The Eleventh Sunday in Ordinary Time – Year A

Orthodox icon of Jesus Christ, the King of Kings

Central Idea: God elevates humanity. Doctrine and practical application: We are a priestly, prophetic, and royal people.

To access Lectionary 91, click here.

Reading 1: Ex 19:2-6a

In those days, the Israelites came to the desert of Sinai and pitched camp.
While Israel was encamped here in front of the mountain,
Moses went up the mountain to God.
Then the LORD called to him and said,
“Thus shall you say to the house of Jacob;
tell the Israelites:
You have seen for yourselves how I treated the Egyptians
and how I bore you up on eagle wings
and brought you here to myself.
Therefore, if you hearken to my voice and keep my covenant,
you shall be my special possession,
dearer to me than all other people,
though all the earth is mine.
You shall be to me a kingdom of priests, a holy nation.”
  • Through the Mosaic Covenant, Israel became dear to God.
  • Through the New Covenant of Jesus Christ, we the baptized become dear to the Blessed Trinity.
  • We Christians are truly a kingdom of priests, since we offer every aspect of our lives to God as a sacrifice for our salvation and the salvation of the world. This is God’s gracious plan of letting us participate in His Redemption.

Responsorial Psalm Ps 100:1-2, 3, 5 

R. We are his people: the sheep of his flock.
Sing joyfully to the LORD, all you lands;
serve the LORD with gladness;
come before him with joyful song.
Know that the LORD is God;
he made us, his we are;
his people, the flock he tends.
The LORD is good:
his kindness endures forever,
and his faithfulness to all generations.
  • Even though life can be very tough sometimes, it is a joyful thing to know you are one of God’s creatures and to live accordingly.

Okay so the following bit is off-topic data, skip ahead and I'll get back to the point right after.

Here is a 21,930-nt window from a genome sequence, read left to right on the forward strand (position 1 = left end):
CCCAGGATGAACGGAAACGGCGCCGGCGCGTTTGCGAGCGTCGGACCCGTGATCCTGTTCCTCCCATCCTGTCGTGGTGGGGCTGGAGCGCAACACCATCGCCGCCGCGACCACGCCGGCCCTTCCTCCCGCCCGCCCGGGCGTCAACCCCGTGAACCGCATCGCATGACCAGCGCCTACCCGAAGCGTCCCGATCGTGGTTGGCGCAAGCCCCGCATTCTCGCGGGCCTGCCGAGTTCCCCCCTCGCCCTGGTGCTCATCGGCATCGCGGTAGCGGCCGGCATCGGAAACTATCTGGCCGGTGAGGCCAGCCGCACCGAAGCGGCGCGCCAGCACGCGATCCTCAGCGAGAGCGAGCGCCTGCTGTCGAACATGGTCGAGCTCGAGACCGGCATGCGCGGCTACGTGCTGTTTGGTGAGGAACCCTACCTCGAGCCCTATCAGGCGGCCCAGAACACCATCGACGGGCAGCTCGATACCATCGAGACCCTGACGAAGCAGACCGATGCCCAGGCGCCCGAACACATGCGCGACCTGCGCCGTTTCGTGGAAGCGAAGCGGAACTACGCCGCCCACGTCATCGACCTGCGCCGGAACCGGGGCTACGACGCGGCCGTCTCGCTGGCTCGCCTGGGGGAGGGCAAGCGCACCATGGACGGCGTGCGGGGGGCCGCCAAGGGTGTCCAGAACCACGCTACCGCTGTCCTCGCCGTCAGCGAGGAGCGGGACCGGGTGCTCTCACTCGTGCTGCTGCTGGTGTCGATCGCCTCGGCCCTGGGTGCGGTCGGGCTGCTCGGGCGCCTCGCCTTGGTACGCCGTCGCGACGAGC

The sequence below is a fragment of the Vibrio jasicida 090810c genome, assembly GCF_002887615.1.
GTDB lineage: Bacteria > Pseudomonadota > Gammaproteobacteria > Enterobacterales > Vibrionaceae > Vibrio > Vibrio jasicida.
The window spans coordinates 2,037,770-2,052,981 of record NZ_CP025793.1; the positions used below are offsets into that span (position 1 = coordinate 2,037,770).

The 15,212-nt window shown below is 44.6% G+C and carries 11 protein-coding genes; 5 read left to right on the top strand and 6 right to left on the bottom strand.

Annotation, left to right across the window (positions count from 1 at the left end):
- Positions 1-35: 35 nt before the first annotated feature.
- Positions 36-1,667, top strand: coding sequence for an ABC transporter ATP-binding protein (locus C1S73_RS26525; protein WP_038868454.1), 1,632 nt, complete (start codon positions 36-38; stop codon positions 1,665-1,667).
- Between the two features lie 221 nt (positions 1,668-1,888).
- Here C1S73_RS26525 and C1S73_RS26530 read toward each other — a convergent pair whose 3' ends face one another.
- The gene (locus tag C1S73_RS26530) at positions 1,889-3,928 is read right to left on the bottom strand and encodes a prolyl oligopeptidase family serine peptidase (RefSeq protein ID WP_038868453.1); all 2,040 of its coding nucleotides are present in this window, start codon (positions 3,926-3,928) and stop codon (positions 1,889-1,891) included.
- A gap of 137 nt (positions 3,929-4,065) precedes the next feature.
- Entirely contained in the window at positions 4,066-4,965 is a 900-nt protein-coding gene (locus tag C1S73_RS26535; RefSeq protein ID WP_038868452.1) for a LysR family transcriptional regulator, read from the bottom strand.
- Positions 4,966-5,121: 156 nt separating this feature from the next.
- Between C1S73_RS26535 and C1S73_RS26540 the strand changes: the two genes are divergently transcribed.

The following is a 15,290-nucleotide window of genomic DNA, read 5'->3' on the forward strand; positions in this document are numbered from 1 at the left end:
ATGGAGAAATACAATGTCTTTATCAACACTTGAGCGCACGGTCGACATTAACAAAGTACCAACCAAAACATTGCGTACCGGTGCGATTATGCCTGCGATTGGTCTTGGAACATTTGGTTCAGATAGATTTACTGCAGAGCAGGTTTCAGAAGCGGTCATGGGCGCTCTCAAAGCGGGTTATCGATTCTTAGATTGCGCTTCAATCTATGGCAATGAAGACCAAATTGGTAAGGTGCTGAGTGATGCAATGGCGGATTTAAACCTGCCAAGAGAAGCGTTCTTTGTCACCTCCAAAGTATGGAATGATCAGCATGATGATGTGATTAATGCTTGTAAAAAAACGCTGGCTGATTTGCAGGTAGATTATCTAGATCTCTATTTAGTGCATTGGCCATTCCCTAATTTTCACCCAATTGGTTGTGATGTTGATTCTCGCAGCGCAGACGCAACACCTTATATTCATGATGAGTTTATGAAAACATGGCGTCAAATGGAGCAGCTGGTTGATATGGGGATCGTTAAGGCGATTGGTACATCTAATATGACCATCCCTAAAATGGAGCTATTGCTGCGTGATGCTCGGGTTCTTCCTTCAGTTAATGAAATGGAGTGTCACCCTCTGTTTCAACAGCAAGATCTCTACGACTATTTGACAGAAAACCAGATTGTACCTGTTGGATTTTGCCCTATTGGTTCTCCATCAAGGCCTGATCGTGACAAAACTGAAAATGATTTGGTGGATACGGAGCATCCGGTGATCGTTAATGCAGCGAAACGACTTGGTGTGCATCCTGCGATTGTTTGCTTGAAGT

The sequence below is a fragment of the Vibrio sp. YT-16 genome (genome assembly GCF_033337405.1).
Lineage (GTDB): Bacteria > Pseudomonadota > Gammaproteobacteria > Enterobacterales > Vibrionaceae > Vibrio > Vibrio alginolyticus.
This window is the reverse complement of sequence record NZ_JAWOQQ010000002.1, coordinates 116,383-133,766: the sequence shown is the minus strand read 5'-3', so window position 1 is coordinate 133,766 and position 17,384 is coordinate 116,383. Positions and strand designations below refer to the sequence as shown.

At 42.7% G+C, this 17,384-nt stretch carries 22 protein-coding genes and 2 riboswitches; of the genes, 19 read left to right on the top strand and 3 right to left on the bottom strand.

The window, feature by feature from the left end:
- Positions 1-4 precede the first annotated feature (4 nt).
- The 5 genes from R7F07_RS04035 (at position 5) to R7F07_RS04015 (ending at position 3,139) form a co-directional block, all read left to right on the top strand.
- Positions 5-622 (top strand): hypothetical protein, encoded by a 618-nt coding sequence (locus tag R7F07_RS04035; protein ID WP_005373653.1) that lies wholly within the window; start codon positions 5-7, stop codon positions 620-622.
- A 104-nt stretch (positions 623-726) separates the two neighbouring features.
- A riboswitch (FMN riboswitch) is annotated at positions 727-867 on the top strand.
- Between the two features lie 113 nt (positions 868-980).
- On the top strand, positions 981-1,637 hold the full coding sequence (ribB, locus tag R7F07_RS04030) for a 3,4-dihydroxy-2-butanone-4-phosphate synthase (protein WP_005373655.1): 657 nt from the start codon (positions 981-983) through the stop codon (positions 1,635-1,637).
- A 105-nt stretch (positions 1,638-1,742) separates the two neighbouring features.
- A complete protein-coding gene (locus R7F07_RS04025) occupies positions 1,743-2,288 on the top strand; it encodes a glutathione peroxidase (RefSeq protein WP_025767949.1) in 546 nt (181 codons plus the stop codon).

• Even more joyful is to know you belong to God as a child of God and to live accordingly.
  • Our lives and activities serve our neighbor, but first they serve the LORD.
  • When we consciously serve the LORD we are being priestly.

Reading 2: Romans 5:6-11

Brothers and sisters:
Christ, while we were still helpless,
yet died at the appointed time for the ungodly.
Indeed, only with difficulty does one die for a just person,
though perhaps for a good person
one might even find courage to die.
But God proves his love for us
in that while we were still sinners Christ died for us.
How much more then, since we are now justified by his blood,
will we be saved through him from the wrath.
Indeed, if, while we were enemies,
we were reconciled to God through the death of his Son,
how much more, once reconciled,
will we be saved by his life.
Not only that,
but we also boast of God through our Lord Jesus Christ,
through whom we have now received reconciliation.
  • Because of our inherent dignity due to having rational souls, we tend to think we are pretty awesome.
  • But because of our fallen human nature, ignorance, and sins, we are wretched.
  • God’s will is to save us, reconcile us to Him, and then elevate us.

Gospel: Matthew 9:36—10:8

At the sight of the crowds, Jesus’ heart was moved with pity for them
because they were troubled and abandoned,
like sheep without a shepherd.
Then he said to his disciples,
“The harvest is abundant but the laborers are few;
so ask the master of the harvest
to send out laborers for his harvest.”Then he summoned his twelve disciples
and gave them authority over unclean spirits
to drive them out and to cure every disease and every illness.
The names of the twelve apostles are these:
first, Simon called Peter, and his brother Andrew;
James, the son of Zebedee, and his brother John;